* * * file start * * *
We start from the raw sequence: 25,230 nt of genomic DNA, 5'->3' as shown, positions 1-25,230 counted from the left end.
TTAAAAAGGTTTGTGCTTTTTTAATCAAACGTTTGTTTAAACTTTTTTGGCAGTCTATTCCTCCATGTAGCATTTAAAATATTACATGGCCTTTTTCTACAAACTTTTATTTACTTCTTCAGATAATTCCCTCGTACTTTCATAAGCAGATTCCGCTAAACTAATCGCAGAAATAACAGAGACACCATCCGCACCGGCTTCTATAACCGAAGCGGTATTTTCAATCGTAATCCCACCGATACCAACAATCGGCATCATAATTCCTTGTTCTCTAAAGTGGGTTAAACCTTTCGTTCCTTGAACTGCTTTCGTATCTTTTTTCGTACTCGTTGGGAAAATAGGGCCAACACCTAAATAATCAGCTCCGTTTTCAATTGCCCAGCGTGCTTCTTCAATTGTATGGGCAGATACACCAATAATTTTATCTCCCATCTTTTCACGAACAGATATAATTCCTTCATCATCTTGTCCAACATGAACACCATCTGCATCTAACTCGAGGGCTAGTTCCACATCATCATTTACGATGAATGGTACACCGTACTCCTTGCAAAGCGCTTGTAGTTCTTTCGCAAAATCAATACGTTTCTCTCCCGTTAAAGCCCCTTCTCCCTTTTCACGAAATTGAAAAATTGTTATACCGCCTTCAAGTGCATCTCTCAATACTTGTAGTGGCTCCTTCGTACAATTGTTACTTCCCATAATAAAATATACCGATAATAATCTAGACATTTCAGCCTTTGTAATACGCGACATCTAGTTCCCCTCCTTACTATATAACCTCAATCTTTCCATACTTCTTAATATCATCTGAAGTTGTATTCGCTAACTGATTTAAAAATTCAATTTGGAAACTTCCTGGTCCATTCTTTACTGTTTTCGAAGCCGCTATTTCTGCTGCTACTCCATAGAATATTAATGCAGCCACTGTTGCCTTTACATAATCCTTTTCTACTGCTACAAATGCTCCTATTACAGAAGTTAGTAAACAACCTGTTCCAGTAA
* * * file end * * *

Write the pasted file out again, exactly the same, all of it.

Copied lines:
We start from the raw sequence: 25,230 nt of genomic DNA, 5'->3' as shown, positions 1-25,230 counted from the left end.
TTAAAAAGGTTTGTGCTTTTTTAATCAAACGTTTGTTTAAACTTTTTTGGCAGTCTATTCCTCCATGTAGCATTTAAAATATTACATGGCCTTTTTCTACAAACTTTTATTTACTTCTTCAGATAATTCCCTCGTACTTTCATAAGCAGATTCCGCTAAACTAATCGCAGAAATAACAGAGACACCATCCGCACCGGCTTCTATAACCGAAGCGGTATTTTCAATCGTAATCCCACCGATACCAACAATCGGCATCATAATTCCTTGTTCTCTAAAGTGGGTTAAACCTTTCGTTCCTTGAACTGCTTTCGTATCTTTTTTCGTACTCGTTGGGAAAATAGGGCCAACACCTAAATAATCAGCTCCGTTTTCAATTGCCCAGCGTGCTTCTTCAATTGTATGGGCAGATACACCAATAATTTTATCTCCCATCTTTTCACGAACAGATATAATTCCTTCATCATCTTGTCCAACATGAACACCATCTGCATCTAACTCGAGGGCTAGTTCCACATCATCATTTACGATGAATGGTACACCGTACTCCTTGCAAAGCGCTTGTAGTTCTTTCGCAAAATCAATACGTTTCTCTCCCGTTAAAGCCCCTTCTCCCTTTTCACGAAATTGAAAAATTGTTATACCGCCTTCAAGTGCATCTCTCAATACTTGTAGTGGCTCCTTCGTACAATTGTTACTTCCCATAATAAAATATACCGATAATAATCTAGACATTTCAGCCTTTGTAATACGCGACATCTAGTTCCCCTCCTTACTATATAACCTCAATCTTTCCATACTTCTTAATATCATCTGAAGTTGTATTCGCTAACTGATTTAAAAATTCAATTTGGAAACTTCCTGGTCCATTCTTTACTGTTTTCGAAGCCGCTATTTCTGCTGCTACTCCATAGAATATTAATGCAGCCACTGTTGCCTTTACATAATCCTTTTCTACTGCTACAAATGCTCCTATTACAGAAGTTAGTAAACAACCTGTTCCAGTAA